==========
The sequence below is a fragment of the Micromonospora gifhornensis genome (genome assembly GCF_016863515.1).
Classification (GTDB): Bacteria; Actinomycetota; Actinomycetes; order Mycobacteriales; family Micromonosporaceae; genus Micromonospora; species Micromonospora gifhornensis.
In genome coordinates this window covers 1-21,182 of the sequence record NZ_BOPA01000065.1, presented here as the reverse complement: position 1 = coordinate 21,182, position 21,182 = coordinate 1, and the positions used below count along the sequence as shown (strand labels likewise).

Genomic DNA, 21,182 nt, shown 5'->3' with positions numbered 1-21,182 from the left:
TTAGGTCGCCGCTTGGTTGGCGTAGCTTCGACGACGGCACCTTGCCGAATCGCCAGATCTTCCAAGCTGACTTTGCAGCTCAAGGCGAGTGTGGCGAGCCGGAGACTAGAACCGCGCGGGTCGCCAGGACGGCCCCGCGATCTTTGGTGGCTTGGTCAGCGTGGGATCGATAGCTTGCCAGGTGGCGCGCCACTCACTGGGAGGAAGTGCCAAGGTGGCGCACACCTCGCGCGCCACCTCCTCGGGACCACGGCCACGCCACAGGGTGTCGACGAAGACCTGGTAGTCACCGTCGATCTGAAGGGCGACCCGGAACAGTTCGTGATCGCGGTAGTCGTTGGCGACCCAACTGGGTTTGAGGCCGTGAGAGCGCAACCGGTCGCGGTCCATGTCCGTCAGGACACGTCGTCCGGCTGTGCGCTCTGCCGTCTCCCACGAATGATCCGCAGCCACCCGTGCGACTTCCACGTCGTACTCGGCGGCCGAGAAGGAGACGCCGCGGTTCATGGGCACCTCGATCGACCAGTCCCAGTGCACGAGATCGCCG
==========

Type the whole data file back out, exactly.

The sequence below is a fragment of the Micromonospora gifhornensis genome (genome assembly GCF_016863515.1).
Classification (GTDB): Bacteria; Actinomycetota; Actinomycetes; order Mycobacteriales; family Micromonosporaceae; genus Micromonospora; species Micromonospora gifhornensis.
In genome coordinates this window covers 1-21,182 of the sequence record NZ_BOPA01000065.1, presented here as the reverse complement: position 1 = coordinate 21,182, position 21,182 = coordinate 1, and the positions used below count along the sequence as shown (strand labels likewise).

Genomic DNA, 21,182 nt, shown 5'->3' with positions numbered 1-21,182 from the left:
TTAGGTCGCCGCTTGGTTGGCGTAGCTTCGACGACGGCACCTTGCCGAATCGCCAGATCTTCCAAGCTGACTTTGCAGCTCAAGGCGAGTGTGGCGAGCCGGAGACTAGAACCGCGCGGGTCGCCAGGACGGCCCCGCGATCTTTGGTGGCTTGGTCAGCGTGGGATCGATAGCTTGCCAGGTGGCGCGCCACTCACTGGGAGGAAGTGCCAAGGTGGCGCACACCTCGCGCGCCACCTCCTCGGGACCACGGCCACGCCACAGGGTGTCGACGAAGACCTGGTAGTCACCGTCGATCTGAAGGGCGACCCGGAACAGTTCGTGATCGCGGTAGTCGTTGGCGACCCAACTGGGTTTGAGGCCGTGAGAGCGCAACCGGTCGCGGTCCATGTCCGTCAGGACACGTCGTCCGGCTGTGCGCTCTGCCGTCTCCCACGAATGATCCGCAGCCACCCGTGCGACTTCCACGTCGTACTCGGCGGCCGAGAAGGAGACGCCGCGGTTCATGGGCACCTCGATCGACCAGTCCCAGTGCACGAGATCGCCG